Drawing on Past Passions for New Opportunities

by | Apr 30, 2021

Do you ever reflect on hobbies you once enjoyed but no longer practice?

Perhaps you passionately played a sport or musical instrument; pursued a craft such as pottery, sewing, or woodwork; engaged in intellectually challenging games; or enjoyed activities in the great outdoors.  

Last summer, I started drawing for the first time in decades. Through this, I realized that reviving dormant hobbies can spark new creative endeavors and perspectives on life. 

As a kid, I enjoyed sketching athletes from Sports Illustrated. In a high school art class, I drew a scene of snowy Innsbruck, Austria, probably my best sketch ever. Around this time, I started reading more widely, including history books and encyclopedias. I became fascinated with Leonardo da Vinci. However, as time went on I became more interested in writing, and I put down my drawing pencils.

Fast forward three decades to when I rediscovered da Vinci and traveled to Italy to view his art. I read many books about him before and after my trip. Johannes Nathan and Frank Zöllner’s The Complete Drawings, featuring exquisite designs of everything from human anatomy to drapery to machinery, opened my eyes wider to da Vinci’s array of innovative techniques. Michael Gelb’s How to Think Like Leonardo da Vinci features a chapter with a drawing course that beckoned me to put the master’s artistic principles into practice.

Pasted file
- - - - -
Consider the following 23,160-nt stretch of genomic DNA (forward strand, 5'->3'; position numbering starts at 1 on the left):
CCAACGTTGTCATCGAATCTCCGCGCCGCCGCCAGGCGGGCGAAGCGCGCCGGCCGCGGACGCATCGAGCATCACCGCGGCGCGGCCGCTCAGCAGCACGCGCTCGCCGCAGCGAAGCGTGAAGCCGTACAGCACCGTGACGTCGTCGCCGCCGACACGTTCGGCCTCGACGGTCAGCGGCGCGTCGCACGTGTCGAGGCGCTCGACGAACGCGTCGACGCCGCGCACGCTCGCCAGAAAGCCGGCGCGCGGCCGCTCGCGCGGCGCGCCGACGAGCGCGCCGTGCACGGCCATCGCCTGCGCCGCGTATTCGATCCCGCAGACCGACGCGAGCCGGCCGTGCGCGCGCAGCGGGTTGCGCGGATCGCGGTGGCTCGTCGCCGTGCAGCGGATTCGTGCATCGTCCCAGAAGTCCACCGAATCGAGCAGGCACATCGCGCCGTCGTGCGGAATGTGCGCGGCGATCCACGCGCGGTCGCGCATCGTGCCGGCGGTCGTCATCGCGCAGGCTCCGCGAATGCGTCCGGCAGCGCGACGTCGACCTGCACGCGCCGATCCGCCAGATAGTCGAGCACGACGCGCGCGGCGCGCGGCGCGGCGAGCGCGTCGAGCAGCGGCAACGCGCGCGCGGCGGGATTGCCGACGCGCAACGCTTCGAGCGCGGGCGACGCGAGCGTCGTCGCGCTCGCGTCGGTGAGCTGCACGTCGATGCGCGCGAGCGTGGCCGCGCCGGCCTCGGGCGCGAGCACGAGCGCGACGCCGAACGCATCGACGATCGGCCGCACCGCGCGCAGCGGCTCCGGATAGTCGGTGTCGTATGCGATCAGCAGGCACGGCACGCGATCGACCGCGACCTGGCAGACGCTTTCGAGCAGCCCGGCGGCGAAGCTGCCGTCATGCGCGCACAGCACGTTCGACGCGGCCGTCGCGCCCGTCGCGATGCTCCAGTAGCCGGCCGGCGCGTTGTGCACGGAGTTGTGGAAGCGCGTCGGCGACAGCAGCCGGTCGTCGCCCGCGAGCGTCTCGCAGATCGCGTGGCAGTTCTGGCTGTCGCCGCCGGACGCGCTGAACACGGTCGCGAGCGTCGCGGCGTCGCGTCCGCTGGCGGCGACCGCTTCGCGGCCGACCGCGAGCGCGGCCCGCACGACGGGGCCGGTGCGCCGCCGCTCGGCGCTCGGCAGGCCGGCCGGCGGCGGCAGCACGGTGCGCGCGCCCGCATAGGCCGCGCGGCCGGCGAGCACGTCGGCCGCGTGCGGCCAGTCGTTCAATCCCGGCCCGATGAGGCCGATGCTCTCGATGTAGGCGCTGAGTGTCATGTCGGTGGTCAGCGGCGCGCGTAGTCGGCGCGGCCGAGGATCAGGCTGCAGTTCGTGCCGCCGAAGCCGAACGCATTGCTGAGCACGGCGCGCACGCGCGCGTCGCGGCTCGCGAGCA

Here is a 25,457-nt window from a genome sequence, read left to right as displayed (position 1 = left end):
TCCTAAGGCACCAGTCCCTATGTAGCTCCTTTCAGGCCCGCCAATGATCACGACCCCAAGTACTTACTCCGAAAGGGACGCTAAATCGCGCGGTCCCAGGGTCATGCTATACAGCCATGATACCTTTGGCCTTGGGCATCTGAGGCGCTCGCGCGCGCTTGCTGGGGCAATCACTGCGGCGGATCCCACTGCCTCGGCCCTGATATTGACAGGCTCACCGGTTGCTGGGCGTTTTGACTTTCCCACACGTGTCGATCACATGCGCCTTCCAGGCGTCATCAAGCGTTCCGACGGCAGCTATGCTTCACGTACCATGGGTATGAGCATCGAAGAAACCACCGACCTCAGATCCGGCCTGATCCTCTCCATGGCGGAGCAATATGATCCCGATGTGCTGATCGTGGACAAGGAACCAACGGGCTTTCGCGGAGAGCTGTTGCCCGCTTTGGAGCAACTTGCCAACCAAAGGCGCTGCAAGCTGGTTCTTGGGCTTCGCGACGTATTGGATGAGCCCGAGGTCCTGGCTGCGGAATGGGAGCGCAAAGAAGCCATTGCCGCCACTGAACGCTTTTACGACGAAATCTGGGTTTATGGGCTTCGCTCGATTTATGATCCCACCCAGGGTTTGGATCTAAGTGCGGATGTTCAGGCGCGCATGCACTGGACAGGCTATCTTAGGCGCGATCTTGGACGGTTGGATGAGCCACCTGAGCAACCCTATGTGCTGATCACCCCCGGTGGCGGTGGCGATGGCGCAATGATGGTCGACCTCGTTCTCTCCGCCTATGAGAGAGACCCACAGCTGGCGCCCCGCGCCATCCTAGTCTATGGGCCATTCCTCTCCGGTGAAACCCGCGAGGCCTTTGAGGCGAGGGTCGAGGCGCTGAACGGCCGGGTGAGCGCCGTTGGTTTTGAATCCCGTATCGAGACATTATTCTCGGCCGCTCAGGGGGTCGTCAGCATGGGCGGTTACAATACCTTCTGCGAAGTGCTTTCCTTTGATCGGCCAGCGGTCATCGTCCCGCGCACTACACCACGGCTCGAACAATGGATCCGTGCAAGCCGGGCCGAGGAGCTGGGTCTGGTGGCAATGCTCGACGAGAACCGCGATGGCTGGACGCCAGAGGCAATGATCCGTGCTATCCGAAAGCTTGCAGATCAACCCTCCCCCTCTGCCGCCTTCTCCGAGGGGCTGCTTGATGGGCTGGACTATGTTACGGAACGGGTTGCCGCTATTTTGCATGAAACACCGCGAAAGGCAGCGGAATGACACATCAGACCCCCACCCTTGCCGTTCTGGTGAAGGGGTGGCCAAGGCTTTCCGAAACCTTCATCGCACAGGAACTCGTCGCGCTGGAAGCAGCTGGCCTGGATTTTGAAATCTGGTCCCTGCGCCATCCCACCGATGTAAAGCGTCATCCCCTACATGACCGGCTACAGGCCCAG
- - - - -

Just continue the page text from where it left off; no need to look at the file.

I had already been re-assessing my career and recalling all of the jobs I’d had and hobbies and skills I had developed since I was a kid. I thought I might revive some skills to make me more employable, or to simply retry things that might add value to my life. 

For these reasons, I decided to purchase a sketch pad. I sat in a park and drew a lake scene. After four sessions, I proudly completed my first detailed drawing since I was a teenager. The experience gave me confidence that I had retained my drawing abilities and that with steady practice I could possibly monetize my pictures and skills.

I realized that exploring former passions can lead to unforeseen opportunities: rejuvenating pastimes, money-making side hustles, or even potential new career paths.

What if you could do the same? Consider what you might pick back up. Lace up those ice skates or dancing shoes, pick up those drums sticks or calligraphy pens, break out the cooking knives or chessboard, and turn those past passions into fruitful activities today. 

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